Re: [vox-tech] HD xfer
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Re: [vox-tech] HD xfer
When school starts, I probably won't be able to comment like this, or
respond to all the items I would like to offer responses... :-/
On Sat, 11 Aug 2001, Foo Lim wrote:
> My HD is on the fritz. It's clicking quite loudly, and even though the
> Western Digital diagnostics program says there's nothing wrong, I am going
> to transfer everything over to another drive. I'll be following the
> guide mini-HOWTO for hard drive upgrading:
> But I have a few questions, specifically in regards to the contents in the
> actual copying part:
> 1. I'll probably be booting from a Redhat 6.2 CD and copying one partition
> at a time, so I guess I can use the first option?
> # [cdrom's root] cp -ax /mnt/old-disk-part1 /mnt/new-disk-part1
> 2. Would the -x option also copy the stuff in /proc?
No need to copy this. Just go to the root ("/") of the new hd (where you
have it mounted) and mkdir proc. Without a directory for "/proc" on the
new system, the kernel will have no place to mount the pseudo-fileystem
and this will probably cause bad things to hapen - possibly including not
being able to boot all your services.
> 3. What was the bug in the tar method? Also, what was the tar method?
Not sure what the "bug" was. I have used the tar method on a number of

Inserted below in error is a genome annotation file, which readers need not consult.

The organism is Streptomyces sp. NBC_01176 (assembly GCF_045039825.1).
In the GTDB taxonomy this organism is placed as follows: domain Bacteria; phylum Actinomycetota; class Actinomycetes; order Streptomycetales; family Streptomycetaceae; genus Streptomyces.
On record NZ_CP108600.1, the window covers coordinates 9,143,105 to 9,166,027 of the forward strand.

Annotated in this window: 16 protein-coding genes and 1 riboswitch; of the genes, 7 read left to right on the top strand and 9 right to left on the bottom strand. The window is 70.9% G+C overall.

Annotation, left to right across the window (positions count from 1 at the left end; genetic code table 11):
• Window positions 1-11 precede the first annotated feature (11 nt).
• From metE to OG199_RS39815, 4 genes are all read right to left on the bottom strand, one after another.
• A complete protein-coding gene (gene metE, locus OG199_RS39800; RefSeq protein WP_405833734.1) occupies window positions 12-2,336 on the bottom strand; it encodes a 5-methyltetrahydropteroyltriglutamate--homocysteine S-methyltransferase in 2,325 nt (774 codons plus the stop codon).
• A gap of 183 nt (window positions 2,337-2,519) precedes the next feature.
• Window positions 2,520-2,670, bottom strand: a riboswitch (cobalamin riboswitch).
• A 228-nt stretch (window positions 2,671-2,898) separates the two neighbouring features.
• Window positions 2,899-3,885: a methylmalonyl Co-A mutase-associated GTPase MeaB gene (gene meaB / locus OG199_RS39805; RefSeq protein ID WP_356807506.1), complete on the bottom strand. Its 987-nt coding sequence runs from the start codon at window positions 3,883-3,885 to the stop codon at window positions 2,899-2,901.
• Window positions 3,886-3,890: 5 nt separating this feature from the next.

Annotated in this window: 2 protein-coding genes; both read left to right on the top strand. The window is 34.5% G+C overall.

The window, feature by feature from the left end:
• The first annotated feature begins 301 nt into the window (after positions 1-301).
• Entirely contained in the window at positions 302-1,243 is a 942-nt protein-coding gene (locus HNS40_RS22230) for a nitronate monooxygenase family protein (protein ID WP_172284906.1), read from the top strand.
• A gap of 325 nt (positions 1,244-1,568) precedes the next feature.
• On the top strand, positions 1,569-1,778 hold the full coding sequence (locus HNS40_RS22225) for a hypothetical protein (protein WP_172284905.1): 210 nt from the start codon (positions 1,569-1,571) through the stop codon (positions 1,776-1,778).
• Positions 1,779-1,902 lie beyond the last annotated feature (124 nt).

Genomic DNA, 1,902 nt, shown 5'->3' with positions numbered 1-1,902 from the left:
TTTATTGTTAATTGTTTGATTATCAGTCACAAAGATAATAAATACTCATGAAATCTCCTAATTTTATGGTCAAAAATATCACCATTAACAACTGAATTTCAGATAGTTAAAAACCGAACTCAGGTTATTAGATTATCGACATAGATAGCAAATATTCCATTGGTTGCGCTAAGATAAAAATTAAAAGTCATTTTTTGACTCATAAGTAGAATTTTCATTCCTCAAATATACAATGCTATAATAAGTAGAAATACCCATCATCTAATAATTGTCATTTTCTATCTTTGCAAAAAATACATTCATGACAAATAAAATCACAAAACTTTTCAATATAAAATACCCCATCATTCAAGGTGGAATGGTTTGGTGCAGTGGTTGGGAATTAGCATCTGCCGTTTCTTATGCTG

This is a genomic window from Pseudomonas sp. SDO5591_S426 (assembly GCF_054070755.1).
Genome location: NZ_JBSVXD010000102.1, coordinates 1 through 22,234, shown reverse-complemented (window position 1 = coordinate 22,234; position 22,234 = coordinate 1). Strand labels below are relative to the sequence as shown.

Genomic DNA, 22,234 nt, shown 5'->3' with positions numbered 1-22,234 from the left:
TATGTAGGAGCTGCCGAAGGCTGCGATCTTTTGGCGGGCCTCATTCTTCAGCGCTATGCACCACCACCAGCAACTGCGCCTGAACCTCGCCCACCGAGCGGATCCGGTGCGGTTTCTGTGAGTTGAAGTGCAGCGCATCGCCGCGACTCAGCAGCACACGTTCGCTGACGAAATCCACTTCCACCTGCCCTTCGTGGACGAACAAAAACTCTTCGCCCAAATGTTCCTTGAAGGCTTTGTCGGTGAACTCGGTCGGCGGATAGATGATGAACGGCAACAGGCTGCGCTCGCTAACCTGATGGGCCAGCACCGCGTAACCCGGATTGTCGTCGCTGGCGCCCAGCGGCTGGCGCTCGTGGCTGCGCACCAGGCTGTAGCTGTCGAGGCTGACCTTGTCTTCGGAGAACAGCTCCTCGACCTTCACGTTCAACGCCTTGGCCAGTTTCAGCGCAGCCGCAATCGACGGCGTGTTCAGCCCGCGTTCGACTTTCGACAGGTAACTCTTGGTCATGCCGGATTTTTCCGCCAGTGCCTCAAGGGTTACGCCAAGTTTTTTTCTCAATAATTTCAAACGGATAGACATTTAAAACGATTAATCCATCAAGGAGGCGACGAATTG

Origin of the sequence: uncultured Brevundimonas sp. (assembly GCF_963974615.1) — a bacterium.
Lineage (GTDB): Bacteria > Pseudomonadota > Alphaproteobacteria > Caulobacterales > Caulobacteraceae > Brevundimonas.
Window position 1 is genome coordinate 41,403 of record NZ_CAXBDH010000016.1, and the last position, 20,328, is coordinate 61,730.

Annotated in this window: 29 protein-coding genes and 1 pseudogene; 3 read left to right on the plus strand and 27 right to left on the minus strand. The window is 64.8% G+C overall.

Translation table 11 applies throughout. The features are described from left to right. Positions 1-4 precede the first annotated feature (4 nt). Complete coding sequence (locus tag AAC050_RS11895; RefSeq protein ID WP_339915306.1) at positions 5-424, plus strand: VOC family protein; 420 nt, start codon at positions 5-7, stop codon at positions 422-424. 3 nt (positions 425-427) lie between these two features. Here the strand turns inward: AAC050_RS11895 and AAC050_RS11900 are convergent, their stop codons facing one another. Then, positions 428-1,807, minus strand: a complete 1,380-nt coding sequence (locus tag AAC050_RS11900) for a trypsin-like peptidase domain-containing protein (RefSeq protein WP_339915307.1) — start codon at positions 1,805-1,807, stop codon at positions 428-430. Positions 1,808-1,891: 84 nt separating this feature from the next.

transfers, and it has worked AFAIK for them.
(Have not really used cp -ar in the past for this, I just used the tar
Since the how-to is more mainstream and has aparrently survived criticism
from people more skilled than me, you may want to go with their suggested
For tar. probably something like:
Your new drive has its root filesystesm ("/") mounted on /newhd on the old
system then mountpoints for other partitions within the /newhd like
/newhd/home /newhd/var /newhd/tmp /newhd/usr /newhd/usr/local though you
may not have as many partitions/mountpoints on your new HD.
(New mount points and partitions do not need to be the same size as old
ones, just big enough to take the size of data stored in the old
locations. If yuo need to know how much space is used by a given tree, try
du -s as in
# du -s /usr/local
This method requires that you have all of the partitions for the new HD
mounted at once in their same relative locations within /newhd 's
directory tree !
Once all of the new mountpoints are set-up, cd to the root level of the
new hard disk:
# cd /newhd
now a sample tar for moving the stuff: (assuming gnu tar, and options may